Quality Control for the Athenium Baking Soda Company A Self-Directed Experiment 16 April 2012 INTRODUCTION The Athenium Baking Soda Company has begun producing baking soda (sodium bicarbonate, or sodium hydrogen carbonate). NH4HCO3 + NaCl ==> NaHCO3 + NH4Cl Due to the high concentration of the brine solution that is used to generate the product, contaminants are often present in the finished product as chloride compounds. The contaminants may be detected when the finished baking soda product is dried and filtered. PURPOSE: In this experiment, we will be employing quality control by analyzing the composition and purity of the contaminated baking soda samples. To perform this experiment, we will utilize emission spectra, titrations, and thermal gravimetric analysis, using knowledge from Experiments 10, 4, Titrations of Na2CO3 and NAHCO3 by HCl (hydrochloric acid) will be performed to determine the concentration of HCl, as well as the number of moles of HCl present within the sample of baking soda.
This standardized solution of sodium hydroxide can then be used to determine the concentration of acid in the sample of gastric juice. Acid-base titration is when a titration is carried out with a known volume of a strong acid which in this case is HCl, of unknown concentration, with a standard solution of a strong base NaOH. The reaction taking place is: HCl(aq) + NaOH(aq) → NaCl(aq) + H2O(aq) A titration can be used to find the concentration of an acid in gastric juices because the acidity in the gastric juices is mainly caused by hydrochloric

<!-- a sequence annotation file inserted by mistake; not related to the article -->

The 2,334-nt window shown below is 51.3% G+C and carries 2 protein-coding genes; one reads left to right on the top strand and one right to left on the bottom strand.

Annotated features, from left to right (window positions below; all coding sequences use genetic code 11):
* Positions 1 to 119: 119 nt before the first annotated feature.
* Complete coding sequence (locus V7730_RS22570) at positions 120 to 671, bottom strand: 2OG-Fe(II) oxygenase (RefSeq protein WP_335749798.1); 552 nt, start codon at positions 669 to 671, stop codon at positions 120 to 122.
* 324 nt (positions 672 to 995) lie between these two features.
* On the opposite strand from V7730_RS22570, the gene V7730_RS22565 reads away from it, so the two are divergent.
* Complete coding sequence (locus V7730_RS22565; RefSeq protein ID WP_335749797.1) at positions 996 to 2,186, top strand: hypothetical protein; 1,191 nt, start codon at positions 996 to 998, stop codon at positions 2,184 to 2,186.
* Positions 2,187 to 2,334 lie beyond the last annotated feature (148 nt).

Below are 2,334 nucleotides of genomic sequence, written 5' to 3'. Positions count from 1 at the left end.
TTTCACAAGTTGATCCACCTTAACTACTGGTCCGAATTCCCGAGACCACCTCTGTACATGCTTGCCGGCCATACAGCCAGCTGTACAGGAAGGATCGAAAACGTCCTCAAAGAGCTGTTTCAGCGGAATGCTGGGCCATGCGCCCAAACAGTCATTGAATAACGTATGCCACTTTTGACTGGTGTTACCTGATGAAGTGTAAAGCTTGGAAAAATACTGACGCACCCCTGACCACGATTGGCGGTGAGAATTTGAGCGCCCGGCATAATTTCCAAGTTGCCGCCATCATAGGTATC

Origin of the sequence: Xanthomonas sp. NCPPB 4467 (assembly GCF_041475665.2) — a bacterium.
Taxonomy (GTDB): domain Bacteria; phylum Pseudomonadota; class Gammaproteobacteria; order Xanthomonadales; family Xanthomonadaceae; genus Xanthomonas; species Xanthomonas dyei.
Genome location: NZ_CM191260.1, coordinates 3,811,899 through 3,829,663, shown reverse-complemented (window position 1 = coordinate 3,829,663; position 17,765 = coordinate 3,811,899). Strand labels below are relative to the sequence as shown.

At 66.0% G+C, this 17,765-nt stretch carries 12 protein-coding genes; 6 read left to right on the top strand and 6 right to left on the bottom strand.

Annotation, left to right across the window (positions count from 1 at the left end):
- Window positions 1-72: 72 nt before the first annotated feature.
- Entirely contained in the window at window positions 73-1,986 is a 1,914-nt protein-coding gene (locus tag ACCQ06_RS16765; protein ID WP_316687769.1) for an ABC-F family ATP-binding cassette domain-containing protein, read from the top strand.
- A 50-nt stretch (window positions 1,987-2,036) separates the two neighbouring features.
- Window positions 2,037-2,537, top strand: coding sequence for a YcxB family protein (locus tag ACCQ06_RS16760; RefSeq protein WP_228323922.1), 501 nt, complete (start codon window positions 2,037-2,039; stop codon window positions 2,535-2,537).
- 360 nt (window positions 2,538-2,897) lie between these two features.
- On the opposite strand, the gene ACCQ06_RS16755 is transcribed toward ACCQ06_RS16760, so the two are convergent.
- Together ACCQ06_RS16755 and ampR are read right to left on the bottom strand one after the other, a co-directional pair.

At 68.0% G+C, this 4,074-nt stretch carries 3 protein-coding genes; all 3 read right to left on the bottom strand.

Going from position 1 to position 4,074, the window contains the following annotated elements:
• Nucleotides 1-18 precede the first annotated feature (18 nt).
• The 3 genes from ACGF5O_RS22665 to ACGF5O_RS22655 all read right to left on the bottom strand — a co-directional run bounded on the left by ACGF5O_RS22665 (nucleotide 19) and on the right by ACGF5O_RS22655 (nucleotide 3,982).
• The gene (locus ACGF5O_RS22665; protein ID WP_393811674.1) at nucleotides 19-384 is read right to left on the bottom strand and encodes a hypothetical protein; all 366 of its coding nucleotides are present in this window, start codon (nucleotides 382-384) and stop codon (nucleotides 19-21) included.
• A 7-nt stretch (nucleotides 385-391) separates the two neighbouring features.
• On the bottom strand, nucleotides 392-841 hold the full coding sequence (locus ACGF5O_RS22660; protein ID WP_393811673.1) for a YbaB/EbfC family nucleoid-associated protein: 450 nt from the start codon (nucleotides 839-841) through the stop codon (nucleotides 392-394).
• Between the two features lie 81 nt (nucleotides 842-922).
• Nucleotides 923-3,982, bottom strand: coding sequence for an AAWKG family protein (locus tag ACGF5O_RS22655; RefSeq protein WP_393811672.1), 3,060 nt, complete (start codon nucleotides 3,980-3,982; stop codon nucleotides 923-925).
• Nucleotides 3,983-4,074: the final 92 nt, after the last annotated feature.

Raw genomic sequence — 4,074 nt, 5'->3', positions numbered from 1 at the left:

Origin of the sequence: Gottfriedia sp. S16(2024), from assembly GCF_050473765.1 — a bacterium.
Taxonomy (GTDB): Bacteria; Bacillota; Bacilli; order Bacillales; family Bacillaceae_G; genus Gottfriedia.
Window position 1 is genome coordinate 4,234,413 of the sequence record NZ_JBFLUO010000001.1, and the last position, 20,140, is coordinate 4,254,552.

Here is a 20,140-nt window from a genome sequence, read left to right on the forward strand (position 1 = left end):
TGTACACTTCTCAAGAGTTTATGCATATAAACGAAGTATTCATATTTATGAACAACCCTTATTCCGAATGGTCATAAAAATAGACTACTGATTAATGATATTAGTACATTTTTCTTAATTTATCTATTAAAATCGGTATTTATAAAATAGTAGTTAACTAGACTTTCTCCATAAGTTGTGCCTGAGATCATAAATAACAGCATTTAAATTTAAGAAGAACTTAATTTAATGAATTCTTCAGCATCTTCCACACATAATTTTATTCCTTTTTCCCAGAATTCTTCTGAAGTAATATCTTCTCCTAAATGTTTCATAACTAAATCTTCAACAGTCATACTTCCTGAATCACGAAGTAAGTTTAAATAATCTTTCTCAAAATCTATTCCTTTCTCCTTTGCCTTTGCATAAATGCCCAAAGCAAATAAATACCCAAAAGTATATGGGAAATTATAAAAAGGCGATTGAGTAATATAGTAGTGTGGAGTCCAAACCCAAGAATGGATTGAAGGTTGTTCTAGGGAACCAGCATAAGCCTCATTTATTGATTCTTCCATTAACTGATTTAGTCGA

The chemical equation to be used is : 2NaHCO3(s) Na2CO3(s) + CO2(g) + H2O(g) In the second part, 1.0 M HCl will be titrated into a solution with a known amount of sodium carbonate (Na2CO3), the pH will be measured as it becomes more acidic and the equivalence point (the point at which HCL and Na2CO3 reach equilibrium) determined. We will calculate the moles of Na2CO3 by dividing the grams used by the molar mass of sodium carbonate. Then, the moles of HCl required to neutralize Na2CO3 will be determined by using the mole to mole ratio in the chemical equation. Finally, the molarity
For reaction (II) Pb (NO3)2 + 2KI -> PbI2+2KNO3 Lead nitrate is soluble, so it gets written as ions. The same goes for potassium iodide and potassium nitrate. Complete Ionic equation: 2 K+1 + I-1 + Pb2+ + NO32- -> PbI2 + 2K+1 + NO3-1 Net Ionic Equation: Pb+2 + 2 I-1 -> PbI2 Warm-Up Exercise 2 In this lab you will mix 25 mL of 0.05M lead nitrate with 1.4 mL of 0.025M sodium carbonate. After the reaction occurs, you will filter the solution to remove the precipitate. You will then test the remaining solution for excess lead ion and for excess carbonate ion… Imagine that you mix the two volumes and then freeze frame the reaction so the it does not proceed: 1.
AP Chemistry P2 Experiment 2: Formula of a Hydrate 9/24/2013 Purpose: Calculate the percent composition of water in a hydrate and determine the empirical formula of the hydrate. Procedure: 1) Set up ring stand with ring clamp, clay triangle, crucible with lid, and burner. Adjust the height of the ring stand. 2) Dehydrating Procedures: 3. Measure approximately 1 g of Copper(II) Sulfate Hydrate into the crucible and crucible and lid.